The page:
If you’re watching the show, at about second 0:40, there’s this look that I am crazy about:  this weird leather and plaid-tweed giant sack-jacket thing with that same slight high-low hem.  At first, it just looks like a giant plaid bubble, but once I watched it move with the model, I was like “Oh my gosh, I WANT THAT.”  It’s quite a strangely flattering piece and I actually like how it fits loosely around the hips— my hips need a width hem, so I appreciate this innovative fit.
Shape and fit are SO vital to why this collection is so strong and innovative.  Along with the new silhouette of the “plaid bubble coat,” there are other key details in many of the looks that make them special.  In many of his longer jackets, the top would be done in the zippered leather, while the bottom would be done in another material— often a wool-like fabric— and the seam where the two different materials meet is shaped like a rainbow.  This is genius because this arc-shaped seam perfectly outlines where the hips should be underneath the garment, but the shape is curved in such a way that it really flatters the hip and waist area.  The fit is truly incredible.  It really is the modern take on the drop-waist.  On some of the inversions of this same look, his use of color-blocking really draws attention to all the right places as well; it elongates the wearer and gives such a long, sleek look.

Another aspect of the collection that I simply adore is the use of denim.  At around 1:35 of the show, this incredible look comes out that consists of an immaculately intricate houndstooth-print moto jacket (that is so amazing I really can’t even describe it) paired with these ultra-baggy but somehow ultra-chic boyfriend jeans that have patches all over them, cuffed up over a pair of low turquoise heels.  This look is phenomenal for many reasons.  I love the nod to the 90s, I love the worn-in and comfy fit of the pants, and who couldn’t love a jacket that crisp and chic and perfect.  This look is so many different styles in one, but it really works.

At about 2:40 of the show, there is a coat that really blows my mind.  It is a neutral brown color, which is simple enough to handle all of the details it contains.  It has these unique color cut-outs in darker brown on the upper arm, and then zipper arcs over the hips.  This is astonishing in the world of fashion, because a typical rule of thumb is that no woman really wants to bring more attention to her hips, but these zipper arcs somehow bring the right kind of attention to them.  The loose silhouette of the coat is perfectly balanced with the introduction of the zipper detailing; it gives it its shape and the fit suddenly becomes beautiful.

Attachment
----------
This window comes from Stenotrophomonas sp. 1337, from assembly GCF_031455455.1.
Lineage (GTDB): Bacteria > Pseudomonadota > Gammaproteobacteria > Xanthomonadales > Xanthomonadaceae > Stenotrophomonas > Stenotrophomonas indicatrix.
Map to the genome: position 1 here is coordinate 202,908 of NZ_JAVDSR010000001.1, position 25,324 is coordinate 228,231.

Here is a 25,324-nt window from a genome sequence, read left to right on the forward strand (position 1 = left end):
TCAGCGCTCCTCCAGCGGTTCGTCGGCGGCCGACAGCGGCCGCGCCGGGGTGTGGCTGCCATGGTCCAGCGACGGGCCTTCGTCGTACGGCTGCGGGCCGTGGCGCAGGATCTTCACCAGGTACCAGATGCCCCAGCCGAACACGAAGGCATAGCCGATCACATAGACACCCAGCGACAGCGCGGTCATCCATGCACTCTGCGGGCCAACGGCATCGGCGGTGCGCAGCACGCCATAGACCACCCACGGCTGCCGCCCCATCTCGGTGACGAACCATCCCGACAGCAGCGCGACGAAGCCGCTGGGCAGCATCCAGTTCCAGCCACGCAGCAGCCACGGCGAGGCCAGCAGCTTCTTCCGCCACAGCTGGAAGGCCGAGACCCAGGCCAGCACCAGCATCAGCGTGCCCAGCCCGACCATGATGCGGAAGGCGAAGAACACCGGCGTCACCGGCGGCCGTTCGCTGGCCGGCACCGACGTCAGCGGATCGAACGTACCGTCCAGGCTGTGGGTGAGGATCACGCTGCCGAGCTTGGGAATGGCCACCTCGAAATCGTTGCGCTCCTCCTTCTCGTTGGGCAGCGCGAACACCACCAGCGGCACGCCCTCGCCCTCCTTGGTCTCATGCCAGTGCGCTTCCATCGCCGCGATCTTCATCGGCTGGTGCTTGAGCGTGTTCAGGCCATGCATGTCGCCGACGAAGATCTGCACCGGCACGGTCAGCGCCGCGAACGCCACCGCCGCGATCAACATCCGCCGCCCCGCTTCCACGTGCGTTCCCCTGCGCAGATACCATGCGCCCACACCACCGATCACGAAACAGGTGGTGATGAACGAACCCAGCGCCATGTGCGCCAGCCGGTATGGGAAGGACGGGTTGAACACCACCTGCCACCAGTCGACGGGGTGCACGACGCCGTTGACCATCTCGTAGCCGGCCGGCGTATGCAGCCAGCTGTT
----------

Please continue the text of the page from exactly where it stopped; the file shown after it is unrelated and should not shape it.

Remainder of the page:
Another bit of playful spirit as far as fit is concerned occurs at 7:40 of the show, where there are a pair of flowy pants that are so wide-cut that they almost look like a long skirt unless you look closely.  I love them.  (And I mean, just think about how wearable and comfortable they would be).  After this look, another pair of interesting pants come out, which are half-skirt, half-capris; very weird fit but so creatively done that I have to admire them.  What a breath of non-conventional fresh air.
Junya really has always been a true fashion innovator, but this collection seriously highlights what a forward-thinking genius he is.  He’s taken Fall fashion staples like plaid, houndstooth, and leather, and pushed them to be something different, something fresh, and something with a heartbeat of its own.  It’s a truly well-done collection, and I honestly hope to own several pieces from it one day.

Thanks and Creds for the photo stills:



Visit us in the shop>> https://www.etsy.com/shop/WangGukClothing?ref=si_shop 

How to Say “Moschino”

Free Thoughts Thursday: How to say “Moschino”
By Olivia of WangGuk